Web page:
You’ve mentioned education earlier, one of the things that we see particularly in the States is sort of slut shaming where people say don’t take the photos in the first place, how realistic is it to expect education to be able to remove those particular kinds of discrimination or those particular kinds of comments from this particular environment.

INMAN GRANT:

I chose my comments very carefully when I was talking about supporting victims because that is what they are. They are victims. They may have engaged in consensual having their image taken. But the image has been shared without their consent and with malicious intent. So, I think of drink driving laws. Obviously there is a legal drinking age. We don’t want people to be drinking under the age of 18. But when we put out our advertising and education campaigns about drink driving, we do know that people are going to drink and drive and what the intent is to keep them safe, and keep them from getting in the car or driving.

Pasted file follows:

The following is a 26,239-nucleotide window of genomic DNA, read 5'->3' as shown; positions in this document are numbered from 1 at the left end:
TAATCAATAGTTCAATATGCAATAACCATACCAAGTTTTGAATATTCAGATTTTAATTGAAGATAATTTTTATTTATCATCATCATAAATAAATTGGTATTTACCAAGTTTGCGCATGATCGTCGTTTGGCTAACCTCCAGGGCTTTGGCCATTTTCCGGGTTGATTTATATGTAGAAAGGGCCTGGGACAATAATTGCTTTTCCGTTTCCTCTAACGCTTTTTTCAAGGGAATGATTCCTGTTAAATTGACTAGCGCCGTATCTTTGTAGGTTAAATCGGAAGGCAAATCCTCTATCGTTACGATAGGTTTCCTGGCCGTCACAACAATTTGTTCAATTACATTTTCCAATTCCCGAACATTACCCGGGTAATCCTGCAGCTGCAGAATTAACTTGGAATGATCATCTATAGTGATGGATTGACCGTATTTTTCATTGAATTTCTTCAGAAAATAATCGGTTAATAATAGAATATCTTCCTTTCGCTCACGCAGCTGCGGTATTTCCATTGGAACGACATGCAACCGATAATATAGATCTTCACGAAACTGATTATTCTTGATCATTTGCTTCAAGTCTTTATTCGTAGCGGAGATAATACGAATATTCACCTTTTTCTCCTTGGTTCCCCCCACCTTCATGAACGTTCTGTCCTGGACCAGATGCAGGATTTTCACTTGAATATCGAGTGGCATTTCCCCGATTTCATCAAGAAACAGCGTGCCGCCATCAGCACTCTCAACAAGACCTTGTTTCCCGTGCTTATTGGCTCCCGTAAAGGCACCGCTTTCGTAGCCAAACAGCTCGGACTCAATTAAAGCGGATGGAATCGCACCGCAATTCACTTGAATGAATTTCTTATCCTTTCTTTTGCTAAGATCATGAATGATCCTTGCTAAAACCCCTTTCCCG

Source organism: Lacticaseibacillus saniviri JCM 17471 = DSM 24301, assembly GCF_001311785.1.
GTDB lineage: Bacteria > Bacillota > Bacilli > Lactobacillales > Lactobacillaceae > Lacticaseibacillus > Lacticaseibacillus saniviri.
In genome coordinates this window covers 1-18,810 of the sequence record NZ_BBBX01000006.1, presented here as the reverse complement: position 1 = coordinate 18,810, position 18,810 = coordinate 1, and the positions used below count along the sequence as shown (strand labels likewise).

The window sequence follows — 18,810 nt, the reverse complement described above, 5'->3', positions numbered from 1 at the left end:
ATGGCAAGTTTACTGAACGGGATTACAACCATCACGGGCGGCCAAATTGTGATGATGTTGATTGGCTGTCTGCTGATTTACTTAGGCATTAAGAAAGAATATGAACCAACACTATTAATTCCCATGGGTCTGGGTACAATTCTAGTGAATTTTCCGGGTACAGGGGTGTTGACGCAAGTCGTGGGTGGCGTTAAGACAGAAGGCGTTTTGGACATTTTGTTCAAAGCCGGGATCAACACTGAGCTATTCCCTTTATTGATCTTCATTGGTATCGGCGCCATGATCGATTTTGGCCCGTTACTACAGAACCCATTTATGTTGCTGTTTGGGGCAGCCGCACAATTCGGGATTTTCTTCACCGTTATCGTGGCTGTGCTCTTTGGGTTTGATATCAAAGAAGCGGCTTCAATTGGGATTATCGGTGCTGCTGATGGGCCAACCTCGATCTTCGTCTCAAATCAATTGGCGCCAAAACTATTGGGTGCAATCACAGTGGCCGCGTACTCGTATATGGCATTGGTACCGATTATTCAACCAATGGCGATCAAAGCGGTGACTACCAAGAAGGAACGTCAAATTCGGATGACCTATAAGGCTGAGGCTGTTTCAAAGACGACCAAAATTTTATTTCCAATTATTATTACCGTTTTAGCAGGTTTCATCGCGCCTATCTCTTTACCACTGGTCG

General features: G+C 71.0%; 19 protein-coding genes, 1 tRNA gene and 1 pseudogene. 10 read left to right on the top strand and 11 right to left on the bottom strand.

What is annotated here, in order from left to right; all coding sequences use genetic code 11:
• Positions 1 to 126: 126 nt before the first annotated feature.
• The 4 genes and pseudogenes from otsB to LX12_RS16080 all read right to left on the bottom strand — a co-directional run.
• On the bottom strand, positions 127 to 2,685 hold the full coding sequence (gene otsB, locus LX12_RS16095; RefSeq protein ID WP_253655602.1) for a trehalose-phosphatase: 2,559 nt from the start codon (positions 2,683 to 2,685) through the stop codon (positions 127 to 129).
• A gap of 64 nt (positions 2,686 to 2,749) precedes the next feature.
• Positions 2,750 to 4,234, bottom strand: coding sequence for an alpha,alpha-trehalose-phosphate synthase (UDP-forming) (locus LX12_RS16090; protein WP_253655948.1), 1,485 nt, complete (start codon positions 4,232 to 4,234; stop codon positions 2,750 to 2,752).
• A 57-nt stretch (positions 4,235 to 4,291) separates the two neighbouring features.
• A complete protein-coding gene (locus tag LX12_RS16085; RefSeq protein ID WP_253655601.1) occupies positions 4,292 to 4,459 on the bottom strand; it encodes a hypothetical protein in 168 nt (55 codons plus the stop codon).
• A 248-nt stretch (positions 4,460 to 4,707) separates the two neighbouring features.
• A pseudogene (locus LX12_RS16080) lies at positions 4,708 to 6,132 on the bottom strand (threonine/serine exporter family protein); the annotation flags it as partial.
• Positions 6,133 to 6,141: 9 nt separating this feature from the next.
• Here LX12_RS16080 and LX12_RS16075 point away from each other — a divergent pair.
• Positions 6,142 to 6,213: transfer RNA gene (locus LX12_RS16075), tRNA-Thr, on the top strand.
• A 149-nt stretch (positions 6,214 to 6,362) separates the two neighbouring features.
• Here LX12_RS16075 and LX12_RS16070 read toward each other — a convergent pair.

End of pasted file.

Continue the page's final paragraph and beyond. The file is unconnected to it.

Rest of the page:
I think that we’re going to need to look at the education around sexting and revenge porn in a similar way. Obviously the best case scenario is if these images don’t exist at all. But often these are shared with malicious and they may be images that were taken without their knowledge. They may be hacked. There are a number of reasons. We need to focus on the perpetrators in acting with malicious behaviour, not the victims who have had a very distressing, devastating experience. We need to provide them support.

JOURNALIST:

Senator Fifield just on another matter, given the government’s focus is on industrial relations through the Senate have you shelved Media Reform for the year is that going to put on hold until next year?

FIFIELD: